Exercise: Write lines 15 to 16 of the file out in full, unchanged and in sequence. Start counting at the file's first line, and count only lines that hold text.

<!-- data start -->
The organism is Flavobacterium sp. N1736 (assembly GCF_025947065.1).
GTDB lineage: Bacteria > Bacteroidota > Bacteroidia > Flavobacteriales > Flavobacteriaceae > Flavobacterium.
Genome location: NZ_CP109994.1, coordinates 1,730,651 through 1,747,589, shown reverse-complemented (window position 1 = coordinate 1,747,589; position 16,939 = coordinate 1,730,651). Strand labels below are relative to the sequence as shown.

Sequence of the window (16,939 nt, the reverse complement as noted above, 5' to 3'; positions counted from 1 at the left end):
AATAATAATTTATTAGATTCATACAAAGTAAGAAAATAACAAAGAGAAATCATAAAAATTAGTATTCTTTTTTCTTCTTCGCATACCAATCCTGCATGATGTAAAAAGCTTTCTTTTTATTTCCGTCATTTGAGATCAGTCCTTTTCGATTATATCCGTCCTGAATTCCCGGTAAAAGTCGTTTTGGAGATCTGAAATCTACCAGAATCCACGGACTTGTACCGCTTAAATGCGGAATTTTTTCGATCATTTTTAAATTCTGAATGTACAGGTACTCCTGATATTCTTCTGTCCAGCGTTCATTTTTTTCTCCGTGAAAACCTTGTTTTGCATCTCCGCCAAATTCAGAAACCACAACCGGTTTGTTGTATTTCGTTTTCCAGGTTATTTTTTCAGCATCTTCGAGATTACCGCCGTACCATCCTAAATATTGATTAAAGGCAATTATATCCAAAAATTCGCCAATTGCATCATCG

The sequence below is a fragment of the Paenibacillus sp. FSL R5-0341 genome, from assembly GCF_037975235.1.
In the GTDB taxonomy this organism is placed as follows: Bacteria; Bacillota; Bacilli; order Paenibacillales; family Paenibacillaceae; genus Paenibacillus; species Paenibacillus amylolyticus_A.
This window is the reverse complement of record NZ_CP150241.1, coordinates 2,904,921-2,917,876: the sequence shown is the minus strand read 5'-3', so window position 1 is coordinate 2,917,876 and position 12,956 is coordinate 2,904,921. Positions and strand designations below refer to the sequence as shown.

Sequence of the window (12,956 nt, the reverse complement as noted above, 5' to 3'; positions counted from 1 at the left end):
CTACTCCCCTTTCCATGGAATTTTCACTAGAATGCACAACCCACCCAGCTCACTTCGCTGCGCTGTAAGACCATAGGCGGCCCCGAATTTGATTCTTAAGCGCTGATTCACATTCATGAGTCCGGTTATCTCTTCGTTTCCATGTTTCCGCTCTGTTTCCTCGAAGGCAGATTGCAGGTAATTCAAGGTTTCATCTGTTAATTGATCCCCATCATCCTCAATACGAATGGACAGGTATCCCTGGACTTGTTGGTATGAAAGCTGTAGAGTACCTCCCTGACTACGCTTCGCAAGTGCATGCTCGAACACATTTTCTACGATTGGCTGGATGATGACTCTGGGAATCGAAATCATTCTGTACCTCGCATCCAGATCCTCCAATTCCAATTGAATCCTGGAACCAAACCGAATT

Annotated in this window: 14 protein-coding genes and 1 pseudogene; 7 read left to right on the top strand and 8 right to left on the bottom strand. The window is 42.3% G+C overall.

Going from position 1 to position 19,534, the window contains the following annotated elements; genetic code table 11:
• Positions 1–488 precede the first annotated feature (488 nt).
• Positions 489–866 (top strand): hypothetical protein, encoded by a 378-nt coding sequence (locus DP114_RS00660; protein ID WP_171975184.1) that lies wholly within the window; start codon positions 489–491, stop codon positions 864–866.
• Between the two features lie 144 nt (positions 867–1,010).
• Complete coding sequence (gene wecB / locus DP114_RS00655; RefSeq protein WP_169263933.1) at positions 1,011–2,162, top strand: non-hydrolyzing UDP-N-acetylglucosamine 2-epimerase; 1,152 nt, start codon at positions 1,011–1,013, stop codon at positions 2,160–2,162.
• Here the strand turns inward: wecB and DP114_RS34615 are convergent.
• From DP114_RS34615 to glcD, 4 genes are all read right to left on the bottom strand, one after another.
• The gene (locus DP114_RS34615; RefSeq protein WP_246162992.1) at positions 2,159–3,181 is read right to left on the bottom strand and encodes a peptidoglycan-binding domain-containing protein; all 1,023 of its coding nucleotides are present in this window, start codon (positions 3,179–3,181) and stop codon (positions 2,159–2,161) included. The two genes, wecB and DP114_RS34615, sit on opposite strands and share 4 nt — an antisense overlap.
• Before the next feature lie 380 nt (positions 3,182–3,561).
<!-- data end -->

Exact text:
• Between the two features lie 144 nt (positions 867–1,010).
• Complete coding sequence (gene wecB / locus DP114_RS00655; RefSeq protein WP_169263933.1) at positions 1,011–2,162, top strand: non-hydrolyzing UDP-N-acetylglucosamine 2-epimerase; 1,152 nt, start codon at positions 1,011–1,013, stop codon at positions 2,160–2,162.